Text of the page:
Audits are synonymous with punishment and finger-pointing...however, I like to use them as a communication tool for highlighting strengths and benchmark performance. I've also been fortunate enough, over recent years, to have worked with external auditors - assessing to various standards, not just ISO-based ones - who have a similar philosophy. We believe that audits and assessments have a primary objective to recognize excellence within a system...their secondary objectives are to highlight opportunities and identify nonconformances/gaps.
     
    Last edited: Oct 16, 2015
  5. Jennifer Kirley

    Jennifer Kirley Moderator Staff Member

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    I agree with the comments so far. :cool: My CB does track an average of how many NCs we auditors issue per day but insists there is no quota. :rolleyes: That said, there was recently a caution to avoid a long list of OFIs when no NCs are issued, as our own audit by ANAB raised a question of soft grading.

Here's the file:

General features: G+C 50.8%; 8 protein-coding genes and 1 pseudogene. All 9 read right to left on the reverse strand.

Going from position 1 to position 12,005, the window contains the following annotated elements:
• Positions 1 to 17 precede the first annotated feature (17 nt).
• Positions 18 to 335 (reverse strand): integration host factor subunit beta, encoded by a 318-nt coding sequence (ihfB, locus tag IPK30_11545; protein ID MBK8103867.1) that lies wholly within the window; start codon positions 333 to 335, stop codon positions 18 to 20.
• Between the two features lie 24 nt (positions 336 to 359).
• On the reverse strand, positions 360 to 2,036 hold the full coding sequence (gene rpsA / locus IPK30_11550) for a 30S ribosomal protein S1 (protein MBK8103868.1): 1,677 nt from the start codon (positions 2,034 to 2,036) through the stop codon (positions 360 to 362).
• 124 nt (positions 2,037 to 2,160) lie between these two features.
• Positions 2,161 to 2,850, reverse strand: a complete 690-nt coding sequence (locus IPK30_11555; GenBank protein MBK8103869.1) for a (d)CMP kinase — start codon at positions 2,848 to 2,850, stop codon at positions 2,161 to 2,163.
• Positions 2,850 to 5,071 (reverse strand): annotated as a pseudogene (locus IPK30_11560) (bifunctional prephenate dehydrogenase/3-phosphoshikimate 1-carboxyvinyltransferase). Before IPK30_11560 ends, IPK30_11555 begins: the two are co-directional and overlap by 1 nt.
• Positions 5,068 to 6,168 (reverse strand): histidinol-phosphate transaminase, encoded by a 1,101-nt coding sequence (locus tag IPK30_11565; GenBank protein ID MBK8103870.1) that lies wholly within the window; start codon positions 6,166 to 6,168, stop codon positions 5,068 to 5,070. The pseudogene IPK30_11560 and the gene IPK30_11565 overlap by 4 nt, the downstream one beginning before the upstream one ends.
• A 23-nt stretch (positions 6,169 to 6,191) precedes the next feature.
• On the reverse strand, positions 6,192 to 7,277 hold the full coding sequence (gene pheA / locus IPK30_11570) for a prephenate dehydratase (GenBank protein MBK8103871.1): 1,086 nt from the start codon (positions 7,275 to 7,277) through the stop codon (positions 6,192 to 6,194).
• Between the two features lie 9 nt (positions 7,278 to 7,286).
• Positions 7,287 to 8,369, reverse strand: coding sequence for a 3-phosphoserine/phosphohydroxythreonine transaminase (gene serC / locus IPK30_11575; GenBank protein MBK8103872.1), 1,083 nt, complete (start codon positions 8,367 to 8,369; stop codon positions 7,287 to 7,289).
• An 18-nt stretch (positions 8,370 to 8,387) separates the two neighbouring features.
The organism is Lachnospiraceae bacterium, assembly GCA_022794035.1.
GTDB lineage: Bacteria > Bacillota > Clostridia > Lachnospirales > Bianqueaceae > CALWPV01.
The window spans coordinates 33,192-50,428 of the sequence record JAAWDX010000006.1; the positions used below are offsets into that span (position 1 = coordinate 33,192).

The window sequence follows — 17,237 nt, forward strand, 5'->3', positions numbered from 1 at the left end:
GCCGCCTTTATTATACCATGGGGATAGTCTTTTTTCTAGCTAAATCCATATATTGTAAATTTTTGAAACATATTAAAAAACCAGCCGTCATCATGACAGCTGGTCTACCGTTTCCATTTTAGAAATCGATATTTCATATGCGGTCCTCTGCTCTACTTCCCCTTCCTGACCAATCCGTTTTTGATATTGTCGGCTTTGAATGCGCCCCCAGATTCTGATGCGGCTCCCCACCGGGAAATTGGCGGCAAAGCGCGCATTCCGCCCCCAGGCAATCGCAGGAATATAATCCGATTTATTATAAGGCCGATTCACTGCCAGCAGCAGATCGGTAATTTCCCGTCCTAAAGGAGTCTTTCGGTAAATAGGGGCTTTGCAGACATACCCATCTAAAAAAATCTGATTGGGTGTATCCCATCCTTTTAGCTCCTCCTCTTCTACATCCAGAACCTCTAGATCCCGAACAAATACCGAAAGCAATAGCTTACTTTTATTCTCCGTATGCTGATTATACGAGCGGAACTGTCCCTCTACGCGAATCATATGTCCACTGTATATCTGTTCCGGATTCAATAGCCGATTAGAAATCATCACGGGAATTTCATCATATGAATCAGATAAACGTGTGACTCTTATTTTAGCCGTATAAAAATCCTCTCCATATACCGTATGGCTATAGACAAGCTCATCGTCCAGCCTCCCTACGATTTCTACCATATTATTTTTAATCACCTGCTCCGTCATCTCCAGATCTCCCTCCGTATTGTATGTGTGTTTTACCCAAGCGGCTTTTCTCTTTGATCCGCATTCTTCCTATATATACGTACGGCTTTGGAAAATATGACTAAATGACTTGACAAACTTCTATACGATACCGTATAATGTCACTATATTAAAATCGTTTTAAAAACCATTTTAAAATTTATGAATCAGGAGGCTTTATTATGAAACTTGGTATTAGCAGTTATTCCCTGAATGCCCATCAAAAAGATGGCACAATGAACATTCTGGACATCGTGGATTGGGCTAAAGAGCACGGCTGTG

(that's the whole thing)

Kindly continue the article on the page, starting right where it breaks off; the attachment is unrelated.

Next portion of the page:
If you believe the NCs do not pass the test of:

    1) Accurate
    2) Clearly articulated
    3) Applicable to the standard and/or your own procedures
    4) Actionable

    ...then I would certainly consider the dispute process. Like kids and puppies, if auditors get something wrong we should be told right away. Also, if enough people dispute what ends up to be nonsensical NCs then the CB can (I hope) review their apparently random expectations for NCs written at each visit.

    The perception of value is another question. I am guessing your organization has not yet transitioned to the 2015 version. Until you do, then relevance is not something we could argue if #1 and #3 are true. Without having present I'm afraid this is the best I can offer right now.